UNICEF alarmed by effect on children of Hungary's asylum law

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BUDAPEST, Hungary (AP) — UNICEF, the United Nations' children's agency, said Thursday it was alarmed by a new Hungarian law allowing the detention of all asylum seekers, including unaccompanied children older than 14, in border camps made of shipping containers.

The rules are part of legislation adopted on Tuesday by Hungarian lawmakers, further strengthening the anti-migration policies of populist Prime Minister Viktor Orban.

"Detaining refugee and migrant children fleeing violence and persecution and seeking a better life is traumatic," said Afshan Khan, UNICEF's regional director in Europe. "It effectively criminalizes children and robs them of their rights such as education. The impact of this on any child, no matter their age, can last a lifetime."

Khan appealed to Hungarian President Janos Ader "to treat all children as children first and foremost" before signing the law. Ader's press office said reaction to the UNICEF statement could be expected later. A member of Orban's governing Fidesz party, Ader is expected to be re-elected on Monday by lawmakers for a five-year term.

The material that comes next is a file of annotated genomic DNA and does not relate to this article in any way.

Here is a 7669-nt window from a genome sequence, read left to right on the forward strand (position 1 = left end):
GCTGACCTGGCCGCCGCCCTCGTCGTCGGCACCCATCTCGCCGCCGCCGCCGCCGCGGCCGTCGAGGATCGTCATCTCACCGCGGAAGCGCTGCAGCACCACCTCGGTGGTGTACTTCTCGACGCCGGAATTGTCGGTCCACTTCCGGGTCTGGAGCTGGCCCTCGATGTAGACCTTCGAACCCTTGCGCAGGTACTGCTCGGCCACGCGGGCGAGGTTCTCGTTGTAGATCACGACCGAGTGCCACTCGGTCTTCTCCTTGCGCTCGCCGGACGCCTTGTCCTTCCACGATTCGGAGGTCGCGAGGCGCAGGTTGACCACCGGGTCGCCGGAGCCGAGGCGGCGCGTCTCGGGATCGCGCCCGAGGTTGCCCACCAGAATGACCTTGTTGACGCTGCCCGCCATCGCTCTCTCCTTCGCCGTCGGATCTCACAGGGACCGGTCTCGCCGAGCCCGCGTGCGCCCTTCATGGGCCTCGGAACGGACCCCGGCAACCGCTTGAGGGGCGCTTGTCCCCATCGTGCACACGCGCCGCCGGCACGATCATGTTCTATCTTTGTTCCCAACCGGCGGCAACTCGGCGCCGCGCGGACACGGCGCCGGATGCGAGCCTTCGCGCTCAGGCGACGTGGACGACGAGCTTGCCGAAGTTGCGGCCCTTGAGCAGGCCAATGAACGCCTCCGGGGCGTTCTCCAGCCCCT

UNICEF also said it hoped Hungary would uphold its commitment to the Convention on the Rights of the Child, which Hungary ratified in 1991, and its adherence to EU and international laws.

Numerous international agencies and human rights advocates have been very critical of Hungary's new asylum rules. They can be applied in a state of emergency due to migration, currently extended until Sept. 7.

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